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A notorious file-sharer who got busted for illegally downloading and sharing Journey’s “Don’t Stop Believing” and other ’80s classics through the now-defunct Kazaa is taking her case to the nation’s highest court, Wired reports.Jammie Thomas-Rasset, who was ordered by a court to pay a whopping $222,000 for illicitly downloading and sharing 24 tracks, asked the Supreme Court to hear her case on Monday.
Her lawyers contend the fine was excessive in light of the minor harm she actually caused the recording industry.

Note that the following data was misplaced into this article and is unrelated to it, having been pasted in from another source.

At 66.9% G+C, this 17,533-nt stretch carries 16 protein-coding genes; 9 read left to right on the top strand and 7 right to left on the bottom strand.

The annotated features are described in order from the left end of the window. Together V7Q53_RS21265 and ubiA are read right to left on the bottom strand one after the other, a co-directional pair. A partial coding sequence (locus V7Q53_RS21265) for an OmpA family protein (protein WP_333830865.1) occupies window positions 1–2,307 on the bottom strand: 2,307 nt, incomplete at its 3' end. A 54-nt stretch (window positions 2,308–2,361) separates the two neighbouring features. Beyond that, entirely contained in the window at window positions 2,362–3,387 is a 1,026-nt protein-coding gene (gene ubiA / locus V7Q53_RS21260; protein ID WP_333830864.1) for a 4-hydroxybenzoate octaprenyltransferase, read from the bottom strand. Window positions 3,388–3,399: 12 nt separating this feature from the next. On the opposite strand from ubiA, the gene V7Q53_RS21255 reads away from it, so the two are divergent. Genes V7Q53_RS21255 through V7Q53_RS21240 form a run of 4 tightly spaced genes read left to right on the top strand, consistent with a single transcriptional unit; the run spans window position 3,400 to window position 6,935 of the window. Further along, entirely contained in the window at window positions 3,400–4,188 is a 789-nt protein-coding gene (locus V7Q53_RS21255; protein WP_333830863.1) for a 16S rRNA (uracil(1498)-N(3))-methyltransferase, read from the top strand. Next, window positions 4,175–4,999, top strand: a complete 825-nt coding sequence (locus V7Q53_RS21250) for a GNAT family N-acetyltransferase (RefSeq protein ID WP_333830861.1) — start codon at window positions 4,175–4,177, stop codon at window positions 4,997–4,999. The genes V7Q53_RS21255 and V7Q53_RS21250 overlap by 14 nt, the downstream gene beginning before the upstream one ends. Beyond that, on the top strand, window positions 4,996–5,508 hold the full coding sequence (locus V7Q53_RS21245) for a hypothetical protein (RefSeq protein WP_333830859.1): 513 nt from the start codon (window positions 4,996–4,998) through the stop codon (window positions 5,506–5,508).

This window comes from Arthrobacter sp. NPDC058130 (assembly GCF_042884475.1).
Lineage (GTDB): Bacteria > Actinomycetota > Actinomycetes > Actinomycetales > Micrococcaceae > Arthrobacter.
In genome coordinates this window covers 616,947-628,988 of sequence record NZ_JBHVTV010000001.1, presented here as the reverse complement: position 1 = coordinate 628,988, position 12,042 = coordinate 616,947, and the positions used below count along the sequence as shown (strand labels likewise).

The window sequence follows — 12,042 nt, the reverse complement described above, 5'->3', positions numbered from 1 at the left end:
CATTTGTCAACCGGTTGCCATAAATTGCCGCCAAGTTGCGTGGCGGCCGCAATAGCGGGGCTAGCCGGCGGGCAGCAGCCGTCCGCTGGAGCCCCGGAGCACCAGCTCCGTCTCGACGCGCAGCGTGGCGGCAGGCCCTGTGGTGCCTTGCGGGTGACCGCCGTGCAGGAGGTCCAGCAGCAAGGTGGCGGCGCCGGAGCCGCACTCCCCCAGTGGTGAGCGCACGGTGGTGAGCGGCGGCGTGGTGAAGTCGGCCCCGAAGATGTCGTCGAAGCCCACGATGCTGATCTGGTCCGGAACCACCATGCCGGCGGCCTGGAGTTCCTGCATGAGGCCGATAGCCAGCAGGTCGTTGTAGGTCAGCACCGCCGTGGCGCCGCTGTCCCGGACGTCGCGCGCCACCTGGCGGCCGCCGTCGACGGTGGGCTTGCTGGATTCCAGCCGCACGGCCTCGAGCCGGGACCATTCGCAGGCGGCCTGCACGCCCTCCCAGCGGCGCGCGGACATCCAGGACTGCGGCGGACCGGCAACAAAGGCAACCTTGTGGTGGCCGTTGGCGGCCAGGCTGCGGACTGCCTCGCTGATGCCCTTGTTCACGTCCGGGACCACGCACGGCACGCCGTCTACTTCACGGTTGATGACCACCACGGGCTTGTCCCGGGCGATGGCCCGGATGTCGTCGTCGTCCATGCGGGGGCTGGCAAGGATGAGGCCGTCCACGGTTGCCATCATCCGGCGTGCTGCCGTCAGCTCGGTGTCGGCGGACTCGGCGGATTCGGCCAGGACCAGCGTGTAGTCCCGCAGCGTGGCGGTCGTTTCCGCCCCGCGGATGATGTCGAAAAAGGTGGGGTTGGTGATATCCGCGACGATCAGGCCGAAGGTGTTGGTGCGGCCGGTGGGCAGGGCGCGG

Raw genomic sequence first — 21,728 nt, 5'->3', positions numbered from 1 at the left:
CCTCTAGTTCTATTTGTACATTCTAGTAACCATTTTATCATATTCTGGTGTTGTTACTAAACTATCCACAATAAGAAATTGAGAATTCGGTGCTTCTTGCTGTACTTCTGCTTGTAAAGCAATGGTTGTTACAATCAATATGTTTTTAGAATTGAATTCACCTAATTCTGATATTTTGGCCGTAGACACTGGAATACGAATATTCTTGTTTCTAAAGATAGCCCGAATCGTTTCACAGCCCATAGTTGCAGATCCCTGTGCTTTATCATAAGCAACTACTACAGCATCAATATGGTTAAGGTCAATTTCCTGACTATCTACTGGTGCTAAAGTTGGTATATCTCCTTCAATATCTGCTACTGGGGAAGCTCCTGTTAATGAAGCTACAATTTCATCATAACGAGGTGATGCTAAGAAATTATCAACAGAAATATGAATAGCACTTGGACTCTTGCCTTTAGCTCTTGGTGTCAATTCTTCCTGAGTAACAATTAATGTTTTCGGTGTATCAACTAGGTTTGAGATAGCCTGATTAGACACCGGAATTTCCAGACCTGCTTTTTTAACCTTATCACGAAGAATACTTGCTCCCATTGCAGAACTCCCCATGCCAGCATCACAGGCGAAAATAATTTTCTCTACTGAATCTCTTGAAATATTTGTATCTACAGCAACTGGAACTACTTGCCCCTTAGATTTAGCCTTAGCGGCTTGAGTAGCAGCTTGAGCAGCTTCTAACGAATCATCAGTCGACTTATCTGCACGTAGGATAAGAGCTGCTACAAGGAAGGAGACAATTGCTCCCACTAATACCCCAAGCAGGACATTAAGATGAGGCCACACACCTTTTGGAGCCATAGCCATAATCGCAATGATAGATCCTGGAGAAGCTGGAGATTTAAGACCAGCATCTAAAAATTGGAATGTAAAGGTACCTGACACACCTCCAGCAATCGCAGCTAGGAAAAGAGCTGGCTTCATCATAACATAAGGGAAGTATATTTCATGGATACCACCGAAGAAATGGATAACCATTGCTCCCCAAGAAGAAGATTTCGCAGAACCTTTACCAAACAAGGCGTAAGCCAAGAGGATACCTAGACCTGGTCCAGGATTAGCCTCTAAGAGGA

Here’s what her petition said, according to Wired:
“Put more plainly: In a civil case, Thomas-Rasset cannot be punished for the harm inflicted on the recording industry by file sharing in general; while that woud no doubt help accomplish the industry’s and Congress’s goal of deterring copyright infringement, singing out and punishing an individual in a civil case to a degree entirely out of proportion with her individual offence is not a Constitutional means of achieving that goal.”
If the Supreme Court takes Thomas-Rasset’s case, it woud be the first Recording Industry Association of America file-sharing case it ever heard, according to Wired.
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